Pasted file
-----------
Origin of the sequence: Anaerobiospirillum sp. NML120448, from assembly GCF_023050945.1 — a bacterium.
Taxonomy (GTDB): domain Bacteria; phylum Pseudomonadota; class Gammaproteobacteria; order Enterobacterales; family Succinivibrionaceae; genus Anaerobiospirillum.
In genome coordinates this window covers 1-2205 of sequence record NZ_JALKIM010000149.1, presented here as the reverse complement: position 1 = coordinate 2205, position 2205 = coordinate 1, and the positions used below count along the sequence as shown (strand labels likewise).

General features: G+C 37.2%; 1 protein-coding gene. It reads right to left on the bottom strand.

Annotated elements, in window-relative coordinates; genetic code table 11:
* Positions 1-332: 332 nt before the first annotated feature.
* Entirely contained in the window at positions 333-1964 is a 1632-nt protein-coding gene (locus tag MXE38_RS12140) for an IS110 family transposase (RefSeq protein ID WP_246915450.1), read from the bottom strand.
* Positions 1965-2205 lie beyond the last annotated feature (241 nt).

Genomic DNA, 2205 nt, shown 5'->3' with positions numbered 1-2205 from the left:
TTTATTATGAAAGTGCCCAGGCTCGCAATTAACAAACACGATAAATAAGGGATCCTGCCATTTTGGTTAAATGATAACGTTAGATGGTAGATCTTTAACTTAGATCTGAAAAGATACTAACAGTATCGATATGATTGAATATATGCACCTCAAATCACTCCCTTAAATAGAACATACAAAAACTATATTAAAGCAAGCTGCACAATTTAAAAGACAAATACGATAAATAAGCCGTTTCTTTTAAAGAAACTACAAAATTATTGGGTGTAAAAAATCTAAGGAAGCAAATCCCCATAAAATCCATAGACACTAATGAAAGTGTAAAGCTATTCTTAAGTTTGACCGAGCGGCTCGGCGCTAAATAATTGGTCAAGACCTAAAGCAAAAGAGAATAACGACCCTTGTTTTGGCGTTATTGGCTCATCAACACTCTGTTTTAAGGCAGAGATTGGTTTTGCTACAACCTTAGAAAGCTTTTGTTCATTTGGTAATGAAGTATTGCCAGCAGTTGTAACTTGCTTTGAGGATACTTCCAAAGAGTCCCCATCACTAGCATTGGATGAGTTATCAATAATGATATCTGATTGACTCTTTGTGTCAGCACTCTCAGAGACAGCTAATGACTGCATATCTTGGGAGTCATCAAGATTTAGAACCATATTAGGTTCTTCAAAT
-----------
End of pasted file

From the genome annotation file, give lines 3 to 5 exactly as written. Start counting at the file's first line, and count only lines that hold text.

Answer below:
In genome coordinates this window covers 1-2205 of sequence record NZ_JALKIM010000149.1, presented here as the reverse complement: position 1 = coordinate 2205, position 2205 = coordinate 1, and the positions used below count along the sequence as shown (strand labels likewise).

General features: G+C 37.2%; 1 protein-coding gene. It reads right to left on the bottom strand.

Annotated elements, in window-relative coordinates; genetic code table 11: